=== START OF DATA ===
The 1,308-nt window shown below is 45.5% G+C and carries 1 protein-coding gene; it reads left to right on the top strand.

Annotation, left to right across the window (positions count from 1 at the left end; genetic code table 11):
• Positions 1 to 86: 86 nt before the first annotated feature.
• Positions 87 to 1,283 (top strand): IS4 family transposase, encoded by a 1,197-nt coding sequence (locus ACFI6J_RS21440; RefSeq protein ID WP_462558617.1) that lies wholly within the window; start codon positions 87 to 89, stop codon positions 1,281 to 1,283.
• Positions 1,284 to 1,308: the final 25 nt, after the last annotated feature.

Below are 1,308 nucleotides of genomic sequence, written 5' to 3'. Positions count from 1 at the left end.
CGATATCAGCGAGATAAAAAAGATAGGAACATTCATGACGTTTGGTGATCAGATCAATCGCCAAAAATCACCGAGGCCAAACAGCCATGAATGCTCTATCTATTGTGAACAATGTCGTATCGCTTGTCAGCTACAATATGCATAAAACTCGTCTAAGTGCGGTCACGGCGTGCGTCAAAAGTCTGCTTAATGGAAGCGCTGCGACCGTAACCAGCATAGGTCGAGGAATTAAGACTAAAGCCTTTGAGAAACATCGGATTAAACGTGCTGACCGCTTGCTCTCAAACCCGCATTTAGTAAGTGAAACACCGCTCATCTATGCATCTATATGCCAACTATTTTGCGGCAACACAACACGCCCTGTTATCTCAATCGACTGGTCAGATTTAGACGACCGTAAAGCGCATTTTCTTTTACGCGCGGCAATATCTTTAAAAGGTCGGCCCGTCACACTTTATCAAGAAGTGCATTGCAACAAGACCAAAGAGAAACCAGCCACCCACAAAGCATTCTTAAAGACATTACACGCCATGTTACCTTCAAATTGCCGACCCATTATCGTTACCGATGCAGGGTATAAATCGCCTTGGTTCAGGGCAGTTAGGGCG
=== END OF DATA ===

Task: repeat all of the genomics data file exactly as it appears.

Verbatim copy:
The 1,308-nt window shown below is 45.5% G+C and carries 1 protein-coding gene; it reads left to right on the top strand.

Annotation, left to right across the window (positions count from 1 at the left end; genetic code table 11):
• Positions 1 to 86: 86 nt before the first annotated feature.
• Positions 87 to 1,283 (top strand): IS4 family transposase, encoded by a 1,197-nt coding sequence (locus ACFI6J_RS21440; RefSeq protein ID WP_462558617.1) that lies wholly within the window; start codon positions 87 to 89, stop codon positions 1,281 to 1,283.
• Positions 1,284 to 1,308: the final 25 nt, after the last annotated feature.

Below are 1,308 nucleotides of genomic sequence, written 5' to 3'. Positions count from 1 at the left end.
CGATATCAGCGAGATAAAAAAGATAGGAACATTCATGACGTTTGGTGATCAGATCAATCGCCAAAAATCACCGAGGCCAAACAGCCATGAATGCTCTATCTATTGTGAACAATGTCGTATCGCTTGTCAGCTACAATATGCATAAAACTCGTCTAAGTGCGGTCACGGCGTGCGTCAAAAGTCTGCTTAATGGAAGCGCTGCGACCGTAACCAGCATAGGTCGAGGAATTAAGACTAAAGCCTTTGAGAAACATCGGATTAAACGTGCTGACCGCTTGCTCTCAAACCCGCATTTAGTAAGTGAAACACCGCTCATCTATGCATCTATATGCCAACTATTTTGCGGCAACACAACACGCCCTGTTATCTCAATCGACTGGTCAGATTTAGACGACCGTAAAGCGCATTTTCTTTTACGCGCGGCAATATCTTTAAAAGGTCGGCCCGTCACACTTTATCAAGAAGTGCATTGCAACAAGACCAAAGAGAAACCAGCCACCCACAAAGCATTCTTAAAGACATTACACGCCATGTTACCTTCAAATTGCCGACCCATTATCGTTACCGATGCAGGGTATAAATCGCCTTGGTTCAGGGCAGTTAGGGCG